The pathogenesis of neonatal hypoxic-ischemic brain injury is still not completely understood. It is unclear why newborns
with similar degrees of perinatal depression can develop very diff
erent degrees of brain injury. More over, it is currently
not known why therapeutic hypothermia, which is the most widely accepted neuroprotective strategy to minimize brain injury
in asphyxiated term newborns, seems eff
ective in decreasing brain injury in some asphyxiated newborns but does not prevent
all brain injuries. Antenatal processes in the placenta (e.g, infl
ammation, hypoxia) and perinatal complications (e.g. abruptio
placenta, vasa praevia, shoulder dystocia) might contribute directly or indirectly to perinatal brain injury by impairing reser
altering fetal physiologic condition, and generating potentially neurotoxic mediators.
is lecture will review antenatal placental processes and perinatal complications, which appear to be a predisposing factor for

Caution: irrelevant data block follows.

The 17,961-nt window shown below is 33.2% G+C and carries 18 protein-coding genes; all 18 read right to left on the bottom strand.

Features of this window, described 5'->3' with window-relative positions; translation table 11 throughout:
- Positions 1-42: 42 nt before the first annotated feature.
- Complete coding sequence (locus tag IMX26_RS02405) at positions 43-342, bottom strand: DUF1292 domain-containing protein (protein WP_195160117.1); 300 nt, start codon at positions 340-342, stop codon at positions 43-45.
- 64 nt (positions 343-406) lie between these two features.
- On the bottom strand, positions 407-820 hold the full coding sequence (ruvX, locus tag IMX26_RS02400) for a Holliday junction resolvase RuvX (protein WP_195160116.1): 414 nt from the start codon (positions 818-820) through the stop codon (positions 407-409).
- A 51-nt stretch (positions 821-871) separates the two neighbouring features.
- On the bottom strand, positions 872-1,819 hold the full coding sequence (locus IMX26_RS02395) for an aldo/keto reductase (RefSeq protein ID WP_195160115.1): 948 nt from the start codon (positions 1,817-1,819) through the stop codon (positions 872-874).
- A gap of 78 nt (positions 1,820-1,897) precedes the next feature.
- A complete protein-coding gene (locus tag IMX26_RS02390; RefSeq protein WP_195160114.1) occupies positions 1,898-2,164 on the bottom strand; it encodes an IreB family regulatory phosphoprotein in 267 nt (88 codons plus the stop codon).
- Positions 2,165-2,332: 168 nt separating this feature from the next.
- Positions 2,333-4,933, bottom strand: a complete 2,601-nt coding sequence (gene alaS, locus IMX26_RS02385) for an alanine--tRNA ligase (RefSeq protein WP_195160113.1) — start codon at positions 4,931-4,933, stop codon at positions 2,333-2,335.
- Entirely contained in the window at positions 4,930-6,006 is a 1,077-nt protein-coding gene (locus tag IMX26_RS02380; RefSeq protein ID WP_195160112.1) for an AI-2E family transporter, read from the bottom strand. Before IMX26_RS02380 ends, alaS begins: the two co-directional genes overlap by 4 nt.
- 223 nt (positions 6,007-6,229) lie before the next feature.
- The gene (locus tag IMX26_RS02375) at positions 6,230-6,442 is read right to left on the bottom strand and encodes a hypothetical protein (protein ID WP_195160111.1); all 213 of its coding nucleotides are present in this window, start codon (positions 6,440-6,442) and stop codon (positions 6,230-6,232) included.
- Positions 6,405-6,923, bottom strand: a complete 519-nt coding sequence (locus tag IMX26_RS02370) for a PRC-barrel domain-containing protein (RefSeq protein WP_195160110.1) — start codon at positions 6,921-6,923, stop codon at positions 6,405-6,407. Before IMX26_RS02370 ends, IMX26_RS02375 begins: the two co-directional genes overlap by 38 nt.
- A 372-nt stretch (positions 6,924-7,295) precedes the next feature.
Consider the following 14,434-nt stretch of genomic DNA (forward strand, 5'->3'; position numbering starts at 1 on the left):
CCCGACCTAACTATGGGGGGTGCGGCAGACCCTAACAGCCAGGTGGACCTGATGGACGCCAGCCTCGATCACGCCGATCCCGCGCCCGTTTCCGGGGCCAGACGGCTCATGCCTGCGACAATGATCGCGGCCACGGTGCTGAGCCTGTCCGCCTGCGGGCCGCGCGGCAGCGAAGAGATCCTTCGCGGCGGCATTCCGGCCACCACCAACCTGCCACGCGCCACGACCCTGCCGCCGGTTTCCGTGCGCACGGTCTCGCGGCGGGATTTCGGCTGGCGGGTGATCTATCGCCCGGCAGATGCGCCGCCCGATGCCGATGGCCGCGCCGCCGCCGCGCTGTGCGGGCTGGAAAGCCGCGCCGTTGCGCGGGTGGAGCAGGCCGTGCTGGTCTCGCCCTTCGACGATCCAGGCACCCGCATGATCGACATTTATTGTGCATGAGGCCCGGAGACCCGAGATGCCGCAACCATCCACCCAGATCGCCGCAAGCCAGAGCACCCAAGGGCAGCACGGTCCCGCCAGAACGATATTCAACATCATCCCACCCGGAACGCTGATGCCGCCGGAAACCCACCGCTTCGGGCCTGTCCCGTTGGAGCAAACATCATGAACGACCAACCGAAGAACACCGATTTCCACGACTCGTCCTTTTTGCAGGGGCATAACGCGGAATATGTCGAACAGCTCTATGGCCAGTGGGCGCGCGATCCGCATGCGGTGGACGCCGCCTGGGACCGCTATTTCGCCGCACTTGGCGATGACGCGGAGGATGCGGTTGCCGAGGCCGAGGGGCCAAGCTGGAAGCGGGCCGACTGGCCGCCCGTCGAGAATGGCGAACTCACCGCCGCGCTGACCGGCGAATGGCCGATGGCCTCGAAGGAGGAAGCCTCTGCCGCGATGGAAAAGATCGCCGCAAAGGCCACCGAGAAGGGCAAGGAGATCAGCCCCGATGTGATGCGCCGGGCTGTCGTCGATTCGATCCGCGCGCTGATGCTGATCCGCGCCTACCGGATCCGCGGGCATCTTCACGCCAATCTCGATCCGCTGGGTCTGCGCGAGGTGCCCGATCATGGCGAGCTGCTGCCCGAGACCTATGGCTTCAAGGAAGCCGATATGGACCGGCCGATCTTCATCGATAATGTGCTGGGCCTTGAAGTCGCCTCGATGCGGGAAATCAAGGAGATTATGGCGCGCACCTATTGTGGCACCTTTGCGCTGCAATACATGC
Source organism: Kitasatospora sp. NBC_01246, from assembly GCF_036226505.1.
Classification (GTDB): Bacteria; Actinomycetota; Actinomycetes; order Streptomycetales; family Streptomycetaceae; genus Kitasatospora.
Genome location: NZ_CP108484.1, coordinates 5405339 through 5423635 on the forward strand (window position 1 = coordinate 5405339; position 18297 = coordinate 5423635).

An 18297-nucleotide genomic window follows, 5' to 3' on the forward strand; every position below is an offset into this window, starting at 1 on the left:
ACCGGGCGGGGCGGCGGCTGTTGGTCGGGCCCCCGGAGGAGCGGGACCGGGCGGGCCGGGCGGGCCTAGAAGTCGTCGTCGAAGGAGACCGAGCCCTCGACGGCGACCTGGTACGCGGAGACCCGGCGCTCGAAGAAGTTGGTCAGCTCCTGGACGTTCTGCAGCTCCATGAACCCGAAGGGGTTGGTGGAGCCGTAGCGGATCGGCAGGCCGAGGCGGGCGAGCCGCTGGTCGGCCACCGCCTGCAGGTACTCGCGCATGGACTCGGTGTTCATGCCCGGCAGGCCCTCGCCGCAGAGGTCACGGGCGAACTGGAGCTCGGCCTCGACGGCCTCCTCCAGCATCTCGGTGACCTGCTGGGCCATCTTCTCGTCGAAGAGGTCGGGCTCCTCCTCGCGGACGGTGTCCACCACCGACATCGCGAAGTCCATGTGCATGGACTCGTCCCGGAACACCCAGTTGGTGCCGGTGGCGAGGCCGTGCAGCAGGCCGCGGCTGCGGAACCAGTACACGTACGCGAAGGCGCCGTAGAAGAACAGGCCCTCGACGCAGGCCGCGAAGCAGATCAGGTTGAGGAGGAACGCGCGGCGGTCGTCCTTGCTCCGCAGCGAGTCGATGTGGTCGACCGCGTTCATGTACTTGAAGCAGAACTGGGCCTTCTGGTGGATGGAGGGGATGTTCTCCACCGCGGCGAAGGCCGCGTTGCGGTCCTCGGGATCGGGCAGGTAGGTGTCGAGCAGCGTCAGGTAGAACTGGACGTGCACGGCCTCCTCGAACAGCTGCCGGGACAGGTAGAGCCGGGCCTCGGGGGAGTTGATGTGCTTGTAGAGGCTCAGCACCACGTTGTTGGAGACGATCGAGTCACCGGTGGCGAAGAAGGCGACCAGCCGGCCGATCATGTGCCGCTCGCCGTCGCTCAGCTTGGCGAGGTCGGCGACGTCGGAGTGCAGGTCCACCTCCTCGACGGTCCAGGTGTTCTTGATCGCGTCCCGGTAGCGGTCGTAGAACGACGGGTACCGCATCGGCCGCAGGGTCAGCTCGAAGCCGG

some of the adverse neonatal outcomes in term asphyxiated newborns, specifi
cally those meeting the criteria for therapeutic
is should permit to understand better the role of antenatal placental processes and perinatal complications in
the progression from perinatal hypoxic ischemic conditions to brain injury.
Dr. Pia Wintermark is an Assistant Professor of Pediatrics at McGill University and a Neonatologist at the Montreal Children?s Hospital. She trained in pediatrics and newborn medicine at Lausanne University in Lausanne, Switzerland and at Harvard Medical School in Bos ton, USA. Her research focuses on understanding causes and consequences of brain injuries in newborns. She is using both clinical research (i ncluding advanced neuroimaging techniques and bedside monitoring) and basic science techniques to understand mechanisms underlying these brain in juries, with the goal of developing innovative solutions to prevent or repair these injuries and to improve future neurodevelopmental outcome of these newborns.
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